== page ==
Q:

What's a good ultra-light raincoat for international travel?

I'm looking for a raincoat that is lightweight and very packable, while also being waterproof and fairly breathable. I travel internationally a lot and need something that will look decent while in a major city yet also work while on the trail the next day. I'd like a jacket that doesn't have huge zipper covers or too many excessive components. I want something simple in a neutral or dark color so I don't stand out in foreign countries as much. Any suggestions for a durable, multi-functional, and ultra-packable raincoat that is lightweight and not terribly expensive? Jonathan Achter Minnetonka, Minnesota

Sep 18, 2003
Outside
Outside Magazine
A: A very good thing I'm seeing is a trend toward lighter rainwear. Manufacturers have come to see lightweight as a real competitive advantage in outerwear, and with new technology that makes it possible to cut ounces, they're trying to do so.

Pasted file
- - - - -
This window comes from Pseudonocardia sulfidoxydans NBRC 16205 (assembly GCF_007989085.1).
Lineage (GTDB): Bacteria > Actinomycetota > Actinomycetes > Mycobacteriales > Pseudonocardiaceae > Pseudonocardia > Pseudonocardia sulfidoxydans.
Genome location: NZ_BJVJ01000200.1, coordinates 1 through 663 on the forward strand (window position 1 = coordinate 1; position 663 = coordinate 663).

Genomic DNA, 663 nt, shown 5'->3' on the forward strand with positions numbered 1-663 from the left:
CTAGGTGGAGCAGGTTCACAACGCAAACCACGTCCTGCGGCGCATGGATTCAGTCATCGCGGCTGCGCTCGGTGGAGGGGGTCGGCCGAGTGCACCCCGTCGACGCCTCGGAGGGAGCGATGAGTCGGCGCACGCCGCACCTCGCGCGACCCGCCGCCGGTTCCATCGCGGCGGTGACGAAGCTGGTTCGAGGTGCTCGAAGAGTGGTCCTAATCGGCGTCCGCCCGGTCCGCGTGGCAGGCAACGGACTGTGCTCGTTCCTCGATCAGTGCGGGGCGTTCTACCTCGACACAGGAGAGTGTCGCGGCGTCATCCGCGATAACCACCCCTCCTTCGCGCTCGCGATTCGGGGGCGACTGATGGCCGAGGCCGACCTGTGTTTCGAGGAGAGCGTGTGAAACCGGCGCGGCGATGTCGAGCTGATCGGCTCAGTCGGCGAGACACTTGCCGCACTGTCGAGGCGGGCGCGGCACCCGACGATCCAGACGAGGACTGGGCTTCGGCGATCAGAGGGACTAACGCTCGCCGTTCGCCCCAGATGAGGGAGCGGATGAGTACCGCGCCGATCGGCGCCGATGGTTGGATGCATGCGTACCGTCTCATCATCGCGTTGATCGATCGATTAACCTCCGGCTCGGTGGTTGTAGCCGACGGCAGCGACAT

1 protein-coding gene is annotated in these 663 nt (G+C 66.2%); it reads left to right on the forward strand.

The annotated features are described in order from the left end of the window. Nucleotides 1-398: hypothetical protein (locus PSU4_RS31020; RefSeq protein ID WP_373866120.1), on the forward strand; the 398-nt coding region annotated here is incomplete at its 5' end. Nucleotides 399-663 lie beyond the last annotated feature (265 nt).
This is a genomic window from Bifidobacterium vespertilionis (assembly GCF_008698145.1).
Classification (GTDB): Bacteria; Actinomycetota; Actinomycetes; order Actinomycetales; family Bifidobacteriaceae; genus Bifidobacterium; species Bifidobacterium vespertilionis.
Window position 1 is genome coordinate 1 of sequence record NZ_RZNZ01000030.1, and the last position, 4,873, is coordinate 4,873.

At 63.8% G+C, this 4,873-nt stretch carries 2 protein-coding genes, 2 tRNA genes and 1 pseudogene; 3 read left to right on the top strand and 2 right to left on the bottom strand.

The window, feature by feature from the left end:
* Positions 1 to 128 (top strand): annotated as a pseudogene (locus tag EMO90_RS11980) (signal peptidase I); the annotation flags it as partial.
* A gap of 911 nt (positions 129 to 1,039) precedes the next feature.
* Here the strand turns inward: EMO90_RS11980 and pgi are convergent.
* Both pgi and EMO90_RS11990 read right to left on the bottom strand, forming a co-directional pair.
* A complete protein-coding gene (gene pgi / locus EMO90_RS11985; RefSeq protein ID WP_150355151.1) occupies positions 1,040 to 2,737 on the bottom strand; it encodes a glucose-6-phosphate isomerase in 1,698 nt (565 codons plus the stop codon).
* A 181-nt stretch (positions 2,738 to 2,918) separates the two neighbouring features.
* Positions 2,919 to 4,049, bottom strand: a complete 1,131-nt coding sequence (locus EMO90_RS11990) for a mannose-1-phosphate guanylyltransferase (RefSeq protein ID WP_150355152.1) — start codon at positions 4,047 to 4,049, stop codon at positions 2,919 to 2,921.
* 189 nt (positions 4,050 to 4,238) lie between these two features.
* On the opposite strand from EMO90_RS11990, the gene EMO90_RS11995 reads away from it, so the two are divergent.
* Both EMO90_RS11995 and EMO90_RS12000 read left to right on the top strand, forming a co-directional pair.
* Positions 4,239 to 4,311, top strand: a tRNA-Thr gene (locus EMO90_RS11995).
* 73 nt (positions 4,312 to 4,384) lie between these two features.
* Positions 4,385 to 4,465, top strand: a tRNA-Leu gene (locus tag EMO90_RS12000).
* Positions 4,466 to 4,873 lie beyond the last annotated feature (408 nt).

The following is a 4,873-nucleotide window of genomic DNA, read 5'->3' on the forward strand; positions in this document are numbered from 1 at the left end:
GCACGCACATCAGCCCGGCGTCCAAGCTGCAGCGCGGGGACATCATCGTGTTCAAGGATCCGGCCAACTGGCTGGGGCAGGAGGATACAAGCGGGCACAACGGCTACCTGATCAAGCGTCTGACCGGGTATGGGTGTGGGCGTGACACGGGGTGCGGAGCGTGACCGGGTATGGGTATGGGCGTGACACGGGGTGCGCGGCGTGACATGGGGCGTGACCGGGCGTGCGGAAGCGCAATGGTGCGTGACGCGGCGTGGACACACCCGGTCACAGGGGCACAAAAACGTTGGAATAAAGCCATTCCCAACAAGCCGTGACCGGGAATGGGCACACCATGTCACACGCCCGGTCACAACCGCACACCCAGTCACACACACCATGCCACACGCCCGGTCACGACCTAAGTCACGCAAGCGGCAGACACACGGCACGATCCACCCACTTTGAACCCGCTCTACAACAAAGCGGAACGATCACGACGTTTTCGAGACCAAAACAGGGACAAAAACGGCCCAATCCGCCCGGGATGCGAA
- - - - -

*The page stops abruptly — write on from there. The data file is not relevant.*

One jacket that's new this spring and that I like a lot is the Cloudveil Drizzle ($235), which uses a new waterproof-breathable fabric from Toray, the Japanese fabric maker that supplies many U.S. companies with good-quality non-Gore-Tex material. The Drizzle uses what Cloudveil calls a two-and-a-half-ply approach, versus two-ply with a mesh liner, or the heavier three-ply fabric sandwich. The Drizzle's fabric has a somewhat traditional polyurethane-coated layer that's the main water barrier laminated to an outer face fabric for protection. The half layer is a light lining that's applied to the inside of the jacket. Without adding the weight of a full layer, it helps protected the water barrier and absorbs a little moisture off the skin or base layer so the inside of the jacket doesn't feel clammy. It seems to work very well. The Drizzle is a little techy-looking, but not bad. And it's very packable and light (16.5 ounces).

Another light jacket I had a chance to try this past winter is REI's new Convergence Zone ($135). It's not quite as breathable as the Drizzle, which in turn is not quite as breathable as Gore-Tex, but it does fine in most conditions and is very waterproof and light (16 ounces). In the dark blue version, it's quite low-key, and not out of place worn over a sweater on the way to dinner in Rome.

My third choice in the light-and-not-too-expensive is the Patagonia Lightning ($189), which is similar to the Drizzle in construction, using a two-and-a-half-ply fabric. Weighs even less, though-just over 13 ounces.

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